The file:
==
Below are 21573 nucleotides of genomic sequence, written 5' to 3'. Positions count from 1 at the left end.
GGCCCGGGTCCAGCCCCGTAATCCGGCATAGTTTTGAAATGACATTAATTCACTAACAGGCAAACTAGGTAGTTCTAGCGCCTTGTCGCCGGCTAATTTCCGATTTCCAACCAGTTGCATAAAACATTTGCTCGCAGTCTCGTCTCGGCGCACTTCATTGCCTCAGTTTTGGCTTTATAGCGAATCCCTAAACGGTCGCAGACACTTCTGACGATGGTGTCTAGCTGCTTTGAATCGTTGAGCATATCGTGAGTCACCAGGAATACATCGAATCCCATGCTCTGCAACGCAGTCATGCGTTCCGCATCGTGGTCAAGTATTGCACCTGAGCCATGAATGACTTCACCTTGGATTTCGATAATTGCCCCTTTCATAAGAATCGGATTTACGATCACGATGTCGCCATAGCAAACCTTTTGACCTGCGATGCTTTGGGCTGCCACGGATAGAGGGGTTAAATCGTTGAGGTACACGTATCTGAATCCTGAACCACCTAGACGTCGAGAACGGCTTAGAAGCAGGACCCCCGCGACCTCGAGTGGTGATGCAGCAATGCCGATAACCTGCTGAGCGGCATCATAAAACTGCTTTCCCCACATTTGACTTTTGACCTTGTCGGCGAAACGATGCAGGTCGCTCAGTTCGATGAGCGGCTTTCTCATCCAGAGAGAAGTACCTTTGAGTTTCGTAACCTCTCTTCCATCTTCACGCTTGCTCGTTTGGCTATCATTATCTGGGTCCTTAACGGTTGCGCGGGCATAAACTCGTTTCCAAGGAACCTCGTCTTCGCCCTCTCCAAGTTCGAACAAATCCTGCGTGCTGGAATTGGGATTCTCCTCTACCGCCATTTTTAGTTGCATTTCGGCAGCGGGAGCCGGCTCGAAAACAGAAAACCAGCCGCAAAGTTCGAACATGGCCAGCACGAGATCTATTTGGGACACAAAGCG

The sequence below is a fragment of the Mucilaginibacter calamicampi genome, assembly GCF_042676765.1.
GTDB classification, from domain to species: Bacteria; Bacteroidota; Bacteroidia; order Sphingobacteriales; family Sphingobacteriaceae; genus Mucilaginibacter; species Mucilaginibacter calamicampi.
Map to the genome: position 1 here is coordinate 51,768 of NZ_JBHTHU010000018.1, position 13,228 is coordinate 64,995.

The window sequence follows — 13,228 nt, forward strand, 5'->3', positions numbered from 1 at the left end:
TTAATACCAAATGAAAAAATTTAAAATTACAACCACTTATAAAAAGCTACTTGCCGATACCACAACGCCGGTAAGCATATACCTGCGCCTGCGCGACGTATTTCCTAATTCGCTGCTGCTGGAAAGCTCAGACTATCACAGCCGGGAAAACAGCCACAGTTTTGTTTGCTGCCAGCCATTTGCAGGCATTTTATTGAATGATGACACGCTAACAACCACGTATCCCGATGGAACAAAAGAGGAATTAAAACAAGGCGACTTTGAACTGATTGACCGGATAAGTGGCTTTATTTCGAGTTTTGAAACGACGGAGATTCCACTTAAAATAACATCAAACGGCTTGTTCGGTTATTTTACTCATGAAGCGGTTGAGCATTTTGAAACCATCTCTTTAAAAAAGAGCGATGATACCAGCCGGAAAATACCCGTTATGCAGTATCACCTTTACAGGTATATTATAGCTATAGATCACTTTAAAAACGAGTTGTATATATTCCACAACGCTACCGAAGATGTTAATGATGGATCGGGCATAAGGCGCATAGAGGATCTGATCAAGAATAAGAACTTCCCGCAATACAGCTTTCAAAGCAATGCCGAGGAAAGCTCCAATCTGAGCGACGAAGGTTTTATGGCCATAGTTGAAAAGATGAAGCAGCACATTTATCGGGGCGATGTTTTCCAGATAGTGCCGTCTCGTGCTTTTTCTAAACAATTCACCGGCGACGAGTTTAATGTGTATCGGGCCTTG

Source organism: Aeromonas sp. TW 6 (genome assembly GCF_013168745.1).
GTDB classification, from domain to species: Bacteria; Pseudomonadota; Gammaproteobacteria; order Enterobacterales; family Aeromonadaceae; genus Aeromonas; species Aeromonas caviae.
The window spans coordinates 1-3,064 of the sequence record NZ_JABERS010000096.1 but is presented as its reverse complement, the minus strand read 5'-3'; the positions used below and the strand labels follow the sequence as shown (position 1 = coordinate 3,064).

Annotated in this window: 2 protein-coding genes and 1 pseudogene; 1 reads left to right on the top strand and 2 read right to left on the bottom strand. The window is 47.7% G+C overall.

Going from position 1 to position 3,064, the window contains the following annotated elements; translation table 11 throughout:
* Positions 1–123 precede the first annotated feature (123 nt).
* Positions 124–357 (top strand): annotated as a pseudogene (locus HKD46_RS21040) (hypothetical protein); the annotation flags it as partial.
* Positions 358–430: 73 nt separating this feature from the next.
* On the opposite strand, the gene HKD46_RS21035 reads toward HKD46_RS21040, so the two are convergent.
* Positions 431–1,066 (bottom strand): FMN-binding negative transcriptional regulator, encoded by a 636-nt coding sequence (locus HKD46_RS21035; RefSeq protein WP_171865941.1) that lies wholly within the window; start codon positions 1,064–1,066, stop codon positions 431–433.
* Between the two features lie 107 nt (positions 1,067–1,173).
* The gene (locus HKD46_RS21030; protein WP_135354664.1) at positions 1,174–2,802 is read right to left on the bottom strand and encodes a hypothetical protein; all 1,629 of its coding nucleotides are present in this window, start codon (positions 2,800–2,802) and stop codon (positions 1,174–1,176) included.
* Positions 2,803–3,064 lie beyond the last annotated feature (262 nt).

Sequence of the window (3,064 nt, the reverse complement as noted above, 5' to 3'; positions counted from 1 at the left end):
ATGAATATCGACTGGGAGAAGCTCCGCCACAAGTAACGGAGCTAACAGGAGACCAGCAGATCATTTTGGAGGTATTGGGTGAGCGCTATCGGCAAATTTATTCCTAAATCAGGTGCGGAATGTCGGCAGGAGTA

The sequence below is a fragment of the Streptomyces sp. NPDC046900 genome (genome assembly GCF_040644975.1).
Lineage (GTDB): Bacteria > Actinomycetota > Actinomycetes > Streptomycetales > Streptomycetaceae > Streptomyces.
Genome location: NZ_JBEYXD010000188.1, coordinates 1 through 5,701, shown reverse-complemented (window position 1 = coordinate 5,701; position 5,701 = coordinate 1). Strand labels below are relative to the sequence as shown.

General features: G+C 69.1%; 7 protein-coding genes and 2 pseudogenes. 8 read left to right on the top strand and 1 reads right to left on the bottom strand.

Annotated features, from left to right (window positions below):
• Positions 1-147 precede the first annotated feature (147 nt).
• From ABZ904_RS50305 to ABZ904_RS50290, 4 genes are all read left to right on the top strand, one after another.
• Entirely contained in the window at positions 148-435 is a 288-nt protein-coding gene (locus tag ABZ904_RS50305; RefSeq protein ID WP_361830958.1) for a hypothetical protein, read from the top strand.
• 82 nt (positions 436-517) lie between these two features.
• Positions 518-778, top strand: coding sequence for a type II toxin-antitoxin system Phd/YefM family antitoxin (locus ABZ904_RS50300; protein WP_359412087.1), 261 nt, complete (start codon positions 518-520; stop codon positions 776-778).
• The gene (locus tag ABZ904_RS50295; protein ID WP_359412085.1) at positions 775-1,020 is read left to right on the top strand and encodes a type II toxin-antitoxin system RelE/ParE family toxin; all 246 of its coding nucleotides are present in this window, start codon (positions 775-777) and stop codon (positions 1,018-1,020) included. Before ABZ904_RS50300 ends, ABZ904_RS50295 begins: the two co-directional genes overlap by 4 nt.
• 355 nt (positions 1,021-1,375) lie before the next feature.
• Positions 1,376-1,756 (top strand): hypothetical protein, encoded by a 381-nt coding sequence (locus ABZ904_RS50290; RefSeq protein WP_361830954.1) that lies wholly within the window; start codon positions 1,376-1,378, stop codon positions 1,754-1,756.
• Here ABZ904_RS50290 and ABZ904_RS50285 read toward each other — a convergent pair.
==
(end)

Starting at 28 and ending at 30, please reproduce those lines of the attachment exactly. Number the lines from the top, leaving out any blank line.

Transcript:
• Positions 1-147 precede the first annotated feature (147 nt).
• From ABZ904_RS50305 to ABZ904_RS50290, 4 genes are all read left to right on the top strand, one after another.
• Entirely contained in the window at positions 148-435 is a 288-nt protein-coding gene (locus tag ABZ904_RS50305; RefSeq protein ID WP_361830958.1) for a hypothetical protein, read from the top strand.